Consumer privacy is a big topic. I believe that for most consumers, it is not about privacy, but rather about disclosure – they want to know what is being used and how. Certainly some information needs to be kept private, but there is definitely a generation divide. The younger generations are very open about sharing personal information at a level that most more mature generations would find disturbing. But, even the younger generations care about privacy when it comes to certain information.

Over the next 5 to 10 years, consumers in general will become much more accustomed to targeted marketing efforts – to the point where they will expect them. They will demand relevant information, rather than the generic types of advertisements that we were accustomed throughout the 1990’s and 2000’s. Consumers will just expect things to be tailored for their wants and needs.

Can you quantify how large the company is today in terms of revenue, clients and/or employees?

We are privately held and do not disclose any internal information about the company. I can say that our headquarters is located in Orange County and we also have people in New York, Philly, Dallas, San Francisco, Chicago, and Boston.

Please discuss the $5 million recently invested in the company.

This is an exciting time for BlueCava – as we have just raised a round of funding that was more than 500% oversubscribed and I am very excited to have 2 very seasoned entrepreneurs as investors – Mark Cuban and Tim Headington. The interest in our company became very evident when we opened this round of funding and had so many people that wanted to invest – so many that we finally had to close the round, making many investors wait until the next round to be able to get in.

Besides Mark Cuban, who else is investing? What are your plans for the funds?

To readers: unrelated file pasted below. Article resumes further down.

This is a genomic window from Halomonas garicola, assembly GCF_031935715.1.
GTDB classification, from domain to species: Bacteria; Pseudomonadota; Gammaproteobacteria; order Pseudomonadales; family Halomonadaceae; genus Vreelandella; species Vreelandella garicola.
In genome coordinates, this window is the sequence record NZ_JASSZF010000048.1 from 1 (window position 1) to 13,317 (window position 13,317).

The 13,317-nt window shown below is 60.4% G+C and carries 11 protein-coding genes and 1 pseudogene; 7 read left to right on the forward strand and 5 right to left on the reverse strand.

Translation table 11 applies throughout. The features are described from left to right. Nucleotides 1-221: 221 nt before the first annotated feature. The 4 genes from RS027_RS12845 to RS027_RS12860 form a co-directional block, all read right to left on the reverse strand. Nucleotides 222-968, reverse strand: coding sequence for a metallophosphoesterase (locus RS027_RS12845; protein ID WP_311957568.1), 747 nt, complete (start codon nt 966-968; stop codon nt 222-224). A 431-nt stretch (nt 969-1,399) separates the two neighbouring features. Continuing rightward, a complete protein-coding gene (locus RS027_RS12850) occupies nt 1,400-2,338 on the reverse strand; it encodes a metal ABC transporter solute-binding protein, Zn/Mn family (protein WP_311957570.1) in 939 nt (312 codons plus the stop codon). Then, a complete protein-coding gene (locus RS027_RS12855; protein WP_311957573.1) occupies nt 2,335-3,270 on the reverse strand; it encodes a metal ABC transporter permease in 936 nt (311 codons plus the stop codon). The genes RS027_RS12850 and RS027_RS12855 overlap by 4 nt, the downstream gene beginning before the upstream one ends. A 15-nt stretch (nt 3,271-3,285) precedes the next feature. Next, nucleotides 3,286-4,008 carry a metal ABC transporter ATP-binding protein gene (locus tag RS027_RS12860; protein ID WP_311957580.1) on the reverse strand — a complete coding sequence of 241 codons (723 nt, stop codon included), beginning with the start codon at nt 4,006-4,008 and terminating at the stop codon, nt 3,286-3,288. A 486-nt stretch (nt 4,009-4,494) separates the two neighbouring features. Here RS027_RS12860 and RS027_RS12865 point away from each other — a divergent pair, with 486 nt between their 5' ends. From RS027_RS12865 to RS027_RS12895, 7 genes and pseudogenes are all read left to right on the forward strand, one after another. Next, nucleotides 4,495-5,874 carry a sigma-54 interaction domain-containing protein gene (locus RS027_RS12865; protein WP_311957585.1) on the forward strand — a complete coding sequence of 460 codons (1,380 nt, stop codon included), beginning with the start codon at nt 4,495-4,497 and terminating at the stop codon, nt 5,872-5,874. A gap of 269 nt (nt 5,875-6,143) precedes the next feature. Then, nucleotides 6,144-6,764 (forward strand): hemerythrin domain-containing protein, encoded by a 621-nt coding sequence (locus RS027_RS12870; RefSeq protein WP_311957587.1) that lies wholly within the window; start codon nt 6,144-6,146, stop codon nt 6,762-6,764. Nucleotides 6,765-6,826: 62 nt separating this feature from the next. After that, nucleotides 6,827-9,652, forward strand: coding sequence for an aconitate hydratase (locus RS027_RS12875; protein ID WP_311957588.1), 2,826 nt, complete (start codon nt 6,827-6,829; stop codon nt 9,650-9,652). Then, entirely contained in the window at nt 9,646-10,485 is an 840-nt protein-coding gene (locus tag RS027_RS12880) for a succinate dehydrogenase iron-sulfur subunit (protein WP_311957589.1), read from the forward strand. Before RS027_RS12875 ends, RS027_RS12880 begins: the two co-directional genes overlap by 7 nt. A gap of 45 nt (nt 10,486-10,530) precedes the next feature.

We brought in a small group of investors, that included Mark Cuban and Tim Headington. This funding will be used to expand our sales and marketing efforts, along with expanding our engineering efforts.

A year from now, what milestones would like BlueCava to have accomplished?

Over the next year, we have a number of ambitious goals. #1 – we will using our technology to identify over a billion devices. #2 – we will expand into Europe and Asia. #3 – we will increase our brand awareness significantly.

Follow David Norris (@David_L_Norris), BlueCava (@bluecava) and (@adexchanger) on Twitter.

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  1. I think that saying “I believe that for most consumers, it is not about privacy, but rather about disclosure – they want to know what is being used and how” oversimplifies the issue and ignores how important this topic is and how difficult a challenge people in our industry have in educating the public, legislators and (frankly in many cases) each other about how this stuff works and what it means. We need far more of a focus on this topic in our industry, and perhaps the glare of the Wall Street Journal’s front page is as good a place as any to force us to look at the practices in the industry.

    I would also say that the idea that consumers are going to demand targeted advertising is a bit fanciful. Users will grudgingly accept advertising, and when it is correctly targeted that is fine but I would say that the current incentives in the industry are going to make it difficult for targeted and desired advertising to coexist without some huge structural changes in our marketplace.

  2. Agree with Rob. As part of that, I would also suggest that whilst i see a GREAT value in BlueCava – if some consumers who just don’t get our industry, think ‘cookies’ and ‘trackers’ are the base of evil; using “fingerprint” won’t help matters. @whattheyknow could have a field day if the term “fingerprinting” was to become a norm.